A Meritorious Effort
Film: Nil Battey Sannata, Cast: Swara Bhaskar, Pankal Tripathi, Riya Shukla, Directed by: Ashwiny Iyer Tiwari, Duration: 1 hr 40 mins, Rating: * * * *
“Engineer ka beta engineer, doctor ka beta doctor aur bai ki beti bai banegi,” says the teenage girl in the film – she has no doubts whatsoever about what the future holds for her. Her mother meanwhile who is a domestic help among other odd jobs that she does, but, has great hopes from the girl. She even goes and knocks at the door of the district collector just to find out which college one has to go to, to become a collector.
That’s Nil Battey Sannata for you – a heartwarming and charming film with a big heart – very big heart. Directed by debutant Ashwiny Iyer Tiwari, it has a running time of barely 100 minutes and doesn’t stray from the core issue at hand. Moreover, it manages to bring a mega lump in your throat, more than once.
Set in Agra, Chanda (Swara Bhaskar) lives in a one-room house with her teenage daughter Apeksha (Riya Shukla) who is in the lower rung as far as her performance in school is concerned. The mother has only one dream, to educate her daughter so that she has a good life ahead. She works at a shoe factory and also as a domestic help at a doctor’s house. The lady doctor (Ratna Pathak Shah) encourages her in all her endeavours and lends a helping hand whenever she can.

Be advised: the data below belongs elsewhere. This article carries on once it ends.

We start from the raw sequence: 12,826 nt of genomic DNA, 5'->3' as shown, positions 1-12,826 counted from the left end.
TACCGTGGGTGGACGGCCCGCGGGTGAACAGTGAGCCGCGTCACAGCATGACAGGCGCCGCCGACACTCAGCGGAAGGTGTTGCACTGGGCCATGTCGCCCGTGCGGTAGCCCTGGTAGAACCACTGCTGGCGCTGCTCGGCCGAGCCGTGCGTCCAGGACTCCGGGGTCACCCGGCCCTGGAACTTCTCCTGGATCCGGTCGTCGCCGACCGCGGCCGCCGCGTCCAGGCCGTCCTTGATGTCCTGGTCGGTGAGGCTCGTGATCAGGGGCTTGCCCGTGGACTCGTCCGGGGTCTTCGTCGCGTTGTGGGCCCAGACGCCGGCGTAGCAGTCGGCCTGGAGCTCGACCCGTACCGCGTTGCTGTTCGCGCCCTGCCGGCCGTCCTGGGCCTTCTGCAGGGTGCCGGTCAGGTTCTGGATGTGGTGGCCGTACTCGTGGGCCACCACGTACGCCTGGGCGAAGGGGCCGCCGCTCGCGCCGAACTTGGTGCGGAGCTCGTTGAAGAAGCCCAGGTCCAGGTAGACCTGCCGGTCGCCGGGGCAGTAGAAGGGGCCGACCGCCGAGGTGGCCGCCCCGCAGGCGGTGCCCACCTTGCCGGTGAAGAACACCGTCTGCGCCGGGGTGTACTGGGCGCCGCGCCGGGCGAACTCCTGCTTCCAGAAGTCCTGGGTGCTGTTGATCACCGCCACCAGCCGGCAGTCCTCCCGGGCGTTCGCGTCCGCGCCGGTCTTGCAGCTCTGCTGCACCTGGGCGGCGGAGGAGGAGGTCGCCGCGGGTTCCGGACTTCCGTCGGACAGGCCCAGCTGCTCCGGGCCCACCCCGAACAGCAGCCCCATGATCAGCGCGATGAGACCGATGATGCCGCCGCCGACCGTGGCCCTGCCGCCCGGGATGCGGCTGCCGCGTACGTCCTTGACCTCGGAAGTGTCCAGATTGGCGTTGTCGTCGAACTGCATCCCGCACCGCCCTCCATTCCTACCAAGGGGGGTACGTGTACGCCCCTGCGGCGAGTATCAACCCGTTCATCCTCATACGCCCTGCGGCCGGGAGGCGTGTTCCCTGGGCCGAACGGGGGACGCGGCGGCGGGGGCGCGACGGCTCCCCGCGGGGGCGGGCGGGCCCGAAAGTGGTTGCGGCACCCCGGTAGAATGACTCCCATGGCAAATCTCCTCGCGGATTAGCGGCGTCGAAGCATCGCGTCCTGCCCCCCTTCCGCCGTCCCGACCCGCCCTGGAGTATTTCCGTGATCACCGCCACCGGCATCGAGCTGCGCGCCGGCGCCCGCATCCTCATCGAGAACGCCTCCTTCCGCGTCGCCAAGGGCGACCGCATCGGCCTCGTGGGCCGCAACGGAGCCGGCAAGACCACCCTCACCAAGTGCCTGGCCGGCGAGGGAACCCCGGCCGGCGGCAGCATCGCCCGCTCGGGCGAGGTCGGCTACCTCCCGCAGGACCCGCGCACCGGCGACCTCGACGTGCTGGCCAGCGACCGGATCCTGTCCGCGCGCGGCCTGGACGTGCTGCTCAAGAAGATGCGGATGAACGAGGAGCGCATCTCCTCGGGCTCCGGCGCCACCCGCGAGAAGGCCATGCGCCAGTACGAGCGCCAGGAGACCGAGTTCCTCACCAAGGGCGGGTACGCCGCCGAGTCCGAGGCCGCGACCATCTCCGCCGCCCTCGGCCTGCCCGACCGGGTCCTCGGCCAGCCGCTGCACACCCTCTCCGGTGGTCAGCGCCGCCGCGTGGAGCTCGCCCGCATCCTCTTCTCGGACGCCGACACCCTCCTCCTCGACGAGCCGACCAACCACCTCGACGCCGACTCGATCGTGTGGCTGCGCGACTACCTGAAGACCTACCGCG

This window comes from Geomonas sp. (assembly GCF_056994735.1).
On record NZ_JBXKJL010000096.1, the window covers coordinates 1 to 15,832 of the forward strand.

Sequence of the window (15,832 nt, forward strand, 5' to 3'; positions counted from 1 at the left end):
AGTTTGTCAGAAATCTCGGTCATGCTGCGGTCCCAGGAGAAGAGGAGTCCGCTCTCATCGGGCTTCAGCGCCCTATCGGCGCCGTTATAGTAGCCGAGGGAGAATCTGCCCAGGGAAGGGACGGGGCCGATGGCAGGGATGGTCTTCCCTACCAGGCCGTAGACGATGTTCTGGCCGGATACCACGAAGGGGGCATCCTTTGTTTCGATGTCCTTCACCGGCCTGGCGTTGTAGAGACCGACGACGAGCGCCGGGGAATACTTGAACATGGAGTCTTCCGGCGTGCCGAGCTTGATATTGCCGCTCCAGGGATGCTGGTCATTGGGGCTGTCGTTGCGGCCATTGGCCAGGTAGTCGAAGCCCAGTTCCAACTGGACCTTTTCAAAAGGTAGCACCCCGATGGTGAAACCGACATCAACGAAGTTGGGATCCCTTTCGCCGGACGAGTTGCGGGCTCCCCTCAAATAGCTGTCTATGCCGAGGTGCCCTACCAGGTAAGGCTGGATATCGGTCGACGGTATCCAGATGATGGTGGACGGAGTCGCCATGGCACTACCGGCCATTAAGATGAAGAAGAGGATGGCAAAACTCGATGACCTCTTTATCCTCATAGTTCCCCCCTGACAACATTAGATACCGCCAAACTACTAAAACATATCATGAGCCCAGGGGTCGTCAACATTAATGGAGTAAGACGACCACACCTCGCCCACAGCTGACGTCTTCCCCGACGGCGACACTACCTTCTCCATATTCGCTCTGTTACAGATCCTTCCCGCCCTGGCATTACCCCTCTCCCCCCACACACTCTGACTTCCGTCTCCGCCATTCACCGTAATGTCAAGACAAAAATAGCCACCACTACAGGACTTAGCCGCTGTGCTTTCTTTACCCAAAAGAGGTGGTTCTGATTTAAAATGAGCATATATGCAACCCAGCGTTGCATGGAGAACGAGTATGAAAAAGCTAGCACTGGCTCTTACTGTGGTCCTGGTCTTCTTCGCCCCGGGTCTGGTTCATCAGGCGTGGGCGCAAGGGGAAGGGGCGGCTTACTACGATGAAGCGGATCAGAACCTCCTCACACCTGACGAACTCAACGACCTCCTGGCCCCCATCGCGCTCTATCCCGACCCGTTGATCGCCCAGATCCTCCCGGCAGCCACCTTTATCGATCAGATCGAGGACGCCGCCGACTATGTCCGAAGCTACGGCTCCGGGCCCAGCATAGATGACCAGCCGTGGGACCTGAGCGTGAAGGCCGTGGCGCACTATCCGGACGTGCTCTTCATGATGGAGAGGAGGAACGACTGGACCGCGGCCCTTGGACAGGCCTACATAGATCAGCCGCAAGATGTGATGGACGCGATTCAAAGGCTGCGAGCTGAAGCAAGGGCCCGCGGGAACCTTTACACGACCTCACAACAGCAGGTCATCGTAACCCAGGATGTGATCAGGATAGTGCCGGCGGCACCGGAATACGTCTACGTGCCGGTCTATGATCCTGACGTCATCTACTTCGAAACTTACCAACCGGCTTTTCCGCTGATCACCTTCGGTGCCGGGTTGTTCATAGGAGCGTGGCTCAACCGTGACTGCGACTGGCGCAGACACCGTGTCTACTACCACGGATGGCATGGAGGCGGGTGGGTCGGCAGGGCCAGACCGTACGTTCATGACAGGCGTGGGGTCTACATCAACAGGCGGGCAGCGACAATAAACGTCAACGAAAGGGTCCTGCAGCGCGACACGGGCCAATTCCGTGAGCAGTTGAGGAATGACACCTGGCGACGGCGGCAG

The girl meanwhile is enthusiastic about everything but studies, especially Math. It leads to the mother joining school as well and they study in the same class under the watchful eye of the principal (Pankaj Tripathi, extraordinary).
While highlighting the importance of education without being too preachy, Nil Battey Sannata also has many bittersweet moments. The screenplay is taut and is mixed with some lightweight scenes like the principal’s character. The scene where the lady doctor and Chanda go to meet him is an absolute hoot, thanks to the brilliance of Pankaj Tripathi.
The other characters are also well etched, like the other school mates, particularly the boy who loves Math. There is also a message of positivity in the film – even when all appears to be lost Chanda doesn’t give up. The scenes are well crafted and thanks to the sharp editing by Shekhar Prajapati, the film also has the lets-get-on-with-it attitude that helps considerably. There’s a scene where the teacher is taking attendance in school and it quickly cuts to Chanda saying “Ji sir” at her work place. As Holden Caulfield would say, that scene killed me.
The dialogues and the setting are apt – the only grouse was the last line uttered in the film, which appeared to be demeaning to the profession. Given the sensibility shown otherwise, it looked out of place. But that is a minor complaint.
The impact is elevated by the fine ensemble cast. Ratna Pathak Shah is pitch-perfect and Pankaj Tripathi’s superlative performance has already been highlighted. Riya Shukla as the teenager makes an impact and Swara Bhaskar’s performance also deserves applause.
The title Nil Battey Sannata refers to a slang which means zero or an outcome that is zilch. Fortunately, the film is so much more than that.
In the Red
Film: Laal Rang, Cast: Randeep Hooda, Akshay Oberoi, Pia Bajpai, Directed by: Syed Ahmed Afzal, Duration: 2hr 30 mins, Rating: * *
Laal Rang is inspired by true incidents that took place in Haryana where blood from the blood banks was sold in a corrupt manner. While the details of the incident are chilling, the screenplay of Laal Rang is all over the place, diluting the whole essence.